Powell-UnifiedFrameworkStochasticOptimization_Jan302018b An invited review article to appear in European J. Operational Research. This is my latest attempt to pull this field together. For a related presentation in PowerPoint format given at StochMod at University of Lancaster, June, 2018, click here for Powell Optimization under Uncertainty Lancaster StochMod June 2018 (Powerpoint) or Powell Optimization under Uncertainty Lancaster StochMod June 2018 (pdf). Click here for a list of past and pending talks, and if you are interested in me giving a talk at your school or company.
We have a very good handle on modeling deterministic optimization problems, but the universe of problems that involve sequencing decisions and information have resisted being expressed in the kind of common canonical framework that has become universal in mathematical programming.
Stochastic optimization problems are so diverse (and so hard) that the field has become fragmented into a Balkanized set of communities with competing algorithmic strategies and modeling styles. It is easy to spend a significant part of a career mastering the subtleties of each perspective on stochastic optimization, without recognizing the common themes.
Our approach can be summarized as “model first, then solve.” We argue for a common canonical form that cuts across all these communities. We have found that the different perspectives can often be viewed as different policies, suited to different classes of applications. Click below for:
Key points – A thumbnail sketch of the major ideas
Canonical model – Here we contrast the modeling of deterministic and stochastic problems (over multiple time periods), illustrating the style of optimizing over policies, followed by a summary of the four classes of policies, and an illustration that each may work best depending on the data.
All communities – A unified framework for optimization under uncertainty, showing how to bring together all the communities in the jungle of stochastic optimization.
Operations Research – Optimal Newsletter article and the original “Clearing the Jungle” tutorial presented at 2014 Informs meeting.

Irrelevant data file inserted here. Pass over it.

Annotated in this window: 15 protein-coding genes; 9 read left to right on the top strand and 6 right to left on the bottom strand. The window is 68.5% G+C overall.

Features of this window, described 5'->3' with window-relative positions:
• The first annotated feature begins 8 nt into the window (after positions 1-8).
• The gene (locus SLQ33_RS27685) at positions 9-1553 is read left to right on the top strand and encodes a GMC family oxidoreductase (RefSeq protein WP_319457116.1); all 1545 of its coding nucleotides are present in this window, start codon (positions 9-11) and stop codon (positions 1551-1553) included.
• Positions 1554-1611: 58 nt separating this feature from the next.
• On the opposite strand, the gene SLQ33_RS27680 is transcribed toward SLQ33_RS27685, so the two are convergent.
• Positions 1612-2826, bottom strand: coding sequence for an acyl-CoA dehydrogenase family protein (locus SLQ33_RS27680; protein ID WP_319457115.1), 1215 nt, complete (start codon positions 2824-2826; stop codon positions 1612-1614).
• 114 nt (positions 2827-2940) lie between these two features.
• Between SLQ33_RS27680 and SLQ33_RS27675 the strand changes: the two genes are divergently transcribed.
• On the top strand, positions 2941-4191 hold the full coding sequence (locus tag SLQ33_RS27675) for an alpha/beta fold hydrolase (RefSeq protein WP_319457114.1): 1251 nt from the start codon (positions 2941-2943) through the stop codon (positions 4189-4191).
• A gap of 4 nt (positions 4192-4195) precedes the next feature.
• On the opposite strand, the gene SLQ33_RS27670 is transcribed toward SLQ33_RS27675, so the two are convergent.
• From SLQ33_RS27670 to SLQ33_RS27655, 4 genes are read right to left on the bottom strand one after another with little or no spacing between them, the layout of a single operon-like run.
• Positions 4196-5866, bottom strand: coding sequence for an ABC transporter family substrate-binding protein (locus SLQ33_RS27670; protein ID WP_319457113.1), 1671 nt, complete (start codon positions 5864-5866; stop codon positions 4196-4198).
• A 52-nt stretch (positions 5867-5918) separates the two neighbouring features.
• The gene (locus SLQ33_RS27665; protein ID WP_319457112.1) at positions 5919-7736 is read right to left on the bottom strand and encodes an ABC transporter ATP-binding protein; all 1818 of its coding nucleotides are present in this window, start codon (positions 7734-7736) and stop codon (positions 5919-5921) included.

IEEE/controls community – Two part tutorial in the IEEE style. Part I describes how to model stochastic optimization problems, including comparisons to different canonical modeling frameworks. Part II includes a nice battery storage example.
AI/reinforcement learning community – Easy to read article that appeared in AI Magazine, Fall, 2014.
Newslettter articles -These are brief summaries of the key ideas:
Optima Newsletter, January, 2015 – Includes a commentary by Andrzej Ruszczynski
- State variables – We claim that all properly modeled dynamic systems are Markovian, and provide a teachable, implementable definition that students can use to guide their efforts to model these systems. (If you have a counterexample, email it to me at firstname.lastname@example.org, but check the definition in the “Clearing the Jungle” article first – see section 3.)
- A dynamic program is a sequential decision problem (it is not a method). Bellman’s equations are a) conditions for an optimal policy and b) a path to designing good policies.
- We introduce the distinction between the base model, which is our model of the problem we are trying to solve, and a lookahead model, widely used as one class of policy (especially in stochastic programming). The base model is often referred to as a “simulator” without recognizing that this is the problem we are trying to solve. The base model is comparable to the objective function in a deterministic optimization model.
- When solving a deterministic optimization problem, we want to find the best decision (often a real-valued vector). When solving a stochastic optimization problem, we typically want to find the best function (known as a policy). Notable exception is asymptotic stochastic search problems (min_x E F(x,W)), but practical stochastic search problems are solved in finite time (which requires searching over policies).
- There are two core strategies for finding policies: policy search, and policies based on approximations of a lookahead model. Each of these can be further divided into two strategies, producing four fundamental classes of policies that have been used to solve a wide range of dynamic programs (only one of which uses value functions). Fields such as dynamic programming and stochastic programming are often associated with a particular class of policy.
- A multistage stochastic program (using scenario trees) is a lookahead model for designing a policy (called a lookahead policy) for solving dynamic programs. An optimal solution of a lookahead model is generally not an optimal policy (even if it is hard to solve).
- “Robust optimization” (for sequential problems) is a lookahead policy (using a min-max objective) to solve a dynamic program where the objective may be formulated using an expectation (which is what is implied if you simulate the policy and average the results), or the worst case (which is consistent with the robust concept) or any other risk measure.
If you do not have time to read tutorial articles or the tutorial presentation, the two slides below provide a thumbnail sketch of the central idea behind our modeling and algorithmic strategy. It is most important to understand what problem we are solving (our model), and what we are looking for.
The first slide below contrasts the standard canonical form for a multiperiod, deterministic linear program (on the left), and the approach we are advocating to be the canonical form for a sequential, stochastic optimization problem:
The key idea is that when working on sequential stochastic problems, you are searching for the best function (known as a policy), rather than the more familiar problem of finding the best real-valued scalar or vector.